GAO is making a recommendation to            European polar satellite programs, which provide supplementary information to
NOAA to establish mitigation plans to        NOAA forecasts. The JPSS program office is managing the first two risks, but
address the risk of satellite data gaps.     NOAA has not established plans to mitigate potential satellite gaps. Until these
NOAA agreed with GAO’s                       risks are mitigated and resolved, civilian and military satellite data users may not
recommendation and noted that the            have the information they need for timely weather forecasting, thereby risking
agency is developing a report to             lives, property, and commerce.
address the risk of data gaps.


View GAO-12-604. For more information,
contact David Powner at (202) 512-9286 or
pownerd@gao.gov.

                                                                                       United States Government Accountability Office
Contents


Letter                                                                                                   1
                       Background                                                                       2
                       Polar Satellite Data and Products                                                4
                       Agencies Transferred Responsibilities to Their Respective
                         Programs, but NOAA’s Is Being Downsized, and DOD’s Has Been
                         Terminated                                                                    12
                       NPP Is in Orbit and Transmitting Data; Development of the First
                         JPSS Satellite Has Begun, but Critical Steps Remain                           16
                       JPSS Risk Management Process in Place; Key Risks Remain                         22
                       Conclusions                                                                     30
                       Recommendations for Executive Action                                            30
                       Agency Comments and Our Evaluation                                              30

Appendix I             Objectives, Scope, and Methodology                                              32



Appendix II            Comments by the Department of Commerce                                          34



Appendix III           GAO Contact and Staff Acknowledgments                                           36



Related GAO Products                                                                                   37



Tables
                       Table 1: Anticipated NPOESS Instruments, as of July 2002                         7
                       Table 2: A Comparison of NPOESS and the NOAA and DOD Plans
                                for Replacing NPOESS, at Different Points in Time                      10
                       Table 3: JPSS Projects and Components                                           19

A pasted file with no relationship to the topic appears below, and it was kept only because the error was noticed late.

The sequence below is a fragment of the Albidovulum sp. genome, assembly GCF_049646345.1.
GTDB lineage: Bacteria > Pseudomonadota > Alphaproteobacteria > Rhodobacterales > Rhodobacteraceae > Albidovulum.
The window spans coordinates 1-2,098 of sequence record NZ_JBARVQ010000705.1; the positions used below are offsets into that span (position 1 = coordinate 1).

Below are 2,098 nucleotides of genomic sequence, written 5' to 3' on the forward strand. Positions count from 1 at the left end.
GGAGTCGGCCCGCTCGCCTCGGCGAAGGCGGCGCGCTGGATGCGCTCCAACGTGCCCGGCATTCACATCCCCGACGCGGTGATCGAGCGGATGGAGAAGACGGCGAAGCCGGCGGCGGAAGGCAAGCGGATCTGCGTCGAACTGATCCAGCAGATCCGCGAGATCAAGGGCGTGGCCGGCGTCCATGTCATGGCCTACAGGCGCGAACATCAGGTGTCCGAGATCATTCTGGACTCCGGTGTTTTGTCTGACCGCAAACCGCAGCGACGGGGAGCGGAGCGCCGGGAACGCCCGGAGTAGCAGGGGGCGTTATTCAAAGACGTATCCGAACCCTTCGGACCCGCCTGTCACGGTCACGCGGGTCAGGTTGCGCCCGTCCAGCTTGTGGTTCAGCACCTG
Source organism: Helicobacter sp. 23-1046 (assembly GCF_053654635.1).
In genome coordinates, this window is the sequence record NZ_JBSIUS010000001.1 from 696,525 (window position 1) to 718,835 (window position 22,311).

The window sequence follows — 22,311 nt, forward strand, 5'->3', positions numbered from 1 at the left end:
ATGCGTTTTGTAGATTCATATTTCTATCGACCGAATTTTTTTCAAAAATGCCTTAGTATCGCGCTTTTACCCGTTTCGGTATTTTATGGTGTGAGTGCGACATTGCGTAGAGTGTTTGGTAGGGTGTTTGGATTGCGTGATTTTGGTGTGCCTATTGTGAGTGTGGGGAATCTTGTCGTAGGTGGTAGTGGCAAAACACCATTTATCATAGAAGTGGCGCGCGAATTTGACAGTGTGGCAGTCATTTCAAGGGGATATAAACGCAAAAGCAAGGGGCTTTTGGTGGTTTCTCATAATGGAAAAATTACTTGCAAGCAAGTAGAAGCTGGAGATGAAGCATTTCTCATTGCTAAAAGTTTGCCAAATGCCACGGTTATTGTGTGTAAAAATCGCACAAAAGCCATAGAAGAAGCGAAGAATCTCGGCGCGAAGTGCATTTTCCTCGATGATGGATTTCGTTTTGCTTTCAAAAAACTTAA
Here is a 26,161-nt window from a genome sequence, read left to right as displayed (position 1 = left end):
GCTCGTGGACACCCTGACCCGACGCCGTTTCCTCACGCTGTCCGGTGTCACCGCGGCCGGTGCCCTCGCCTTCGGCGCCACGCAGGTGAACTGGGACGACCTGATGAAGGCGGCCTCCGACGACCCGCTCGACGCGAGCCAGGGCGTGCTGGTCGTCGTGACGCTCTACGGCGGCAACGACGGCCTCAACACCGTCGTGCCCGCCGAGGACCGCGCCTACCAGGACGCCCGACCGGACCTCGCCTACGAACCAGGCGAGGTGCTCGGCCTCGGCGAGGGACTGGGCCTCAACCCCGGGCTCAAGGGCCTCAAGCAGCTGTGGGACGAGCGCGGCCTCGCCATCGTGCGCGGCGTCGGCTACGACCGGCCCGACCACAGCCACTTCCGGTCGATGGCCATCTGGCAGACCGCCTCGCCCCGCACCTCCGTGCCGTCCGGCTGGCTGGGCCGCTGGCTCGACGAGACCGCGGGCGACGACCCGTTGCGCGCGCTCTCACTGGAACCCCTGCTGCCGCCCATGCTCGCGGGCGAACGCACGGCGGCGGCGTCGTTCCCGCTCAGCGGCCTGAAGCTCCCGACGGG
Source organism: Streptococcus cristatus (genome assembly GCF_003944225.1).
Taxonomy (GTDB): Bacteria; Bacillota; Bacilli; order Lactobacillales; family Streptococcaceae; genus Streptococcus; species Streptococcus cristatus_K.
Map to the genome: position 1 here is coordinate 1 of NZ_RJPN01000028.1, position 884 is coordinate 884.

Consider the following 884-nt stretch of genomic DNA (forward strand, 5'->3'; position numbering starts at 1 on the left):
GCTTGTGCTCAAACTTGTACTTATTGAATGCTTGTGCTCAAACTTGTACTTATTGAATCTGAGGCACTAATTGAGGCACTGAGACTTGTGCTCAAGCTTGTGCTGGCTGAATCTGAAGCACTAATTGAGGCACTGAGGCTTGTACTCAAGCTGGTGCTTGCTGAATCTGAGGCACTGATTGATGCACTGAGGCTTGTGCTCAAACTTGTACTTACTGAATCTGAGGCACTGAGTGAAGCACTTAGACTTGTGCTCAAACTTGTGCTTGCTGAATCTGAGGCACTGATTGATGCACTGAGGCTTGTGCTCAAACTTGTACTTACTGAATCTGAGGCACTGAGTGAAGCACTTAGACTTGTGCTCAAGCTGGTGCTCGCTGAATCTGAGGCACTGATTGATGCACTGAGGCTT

Table 4: Status of Key Components of the Flight Project Supporting
                                the First JPSS Satellite, as of April 2012                             21
                       Table 5: Status of Key Free Flyer Components, as of April 2012                  22


Figures
                       Figure 1: Configuration of Operational Polar Satellites                          4
                       Figure 2: Stages of Satellite Data Processing                                    5



                       Page i                            GAO-12-604 Polar-Orbiting Environmental Satellites
Figure 3: Examples of Weather Products                                                     5
Figure 4: Composite of VIIRS Images                                                       18
Figure 5: Potential Gaps in Polar Satellite Data in the Afternoon
         Orbit                                                                            26
Figure 6: The Polar Satellite Constellation                                               29




Abbreviations

ATMS              Advanced Technology Microwave Sounder
CERES             Cloud and Earth’s Radiant Energy System
CrIS              Cross-Track Infrared Sounder
DMSP              Defense Meteorological Satellite Program
DOD               Department of Defense
DWSS              Defense Weather Satellite System
IDPS              Interface Data Processing Segment
JPSS              Joint Polar Satellite System
MetOp             Meteorological Operational (satellite)
NASA              National Aeronautics and Space Administration
NOAA              National Oceanic and Atmospheric Administration
NPOESS            National Polar-orbiting Operational Environmental Satellite
                  System
NPP               NPOESS Preparatory Project (original)/
                  National Polar-orbiting Partnership (current)
OMPS              Ozone Mapping and Profiler Suite
POES              Polar-orbiting Operational Environmental Satellites
VIIRS             Visible/Infrared Imager/Radiometer Suite



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Page ii                                 GAO-12-604 Polar-Orbiting Environmental Satellites
United States Government Accountability Office
Washington, DC 20548




                                   June 15, 2012

                                   The Honorable Ralph Hall
                                   Chairman
                                   The Honorable Eddie Bernice Johnson
                                   Ranking Member
                                   Committee on Science, Space, and Technology
                                   House of Representatives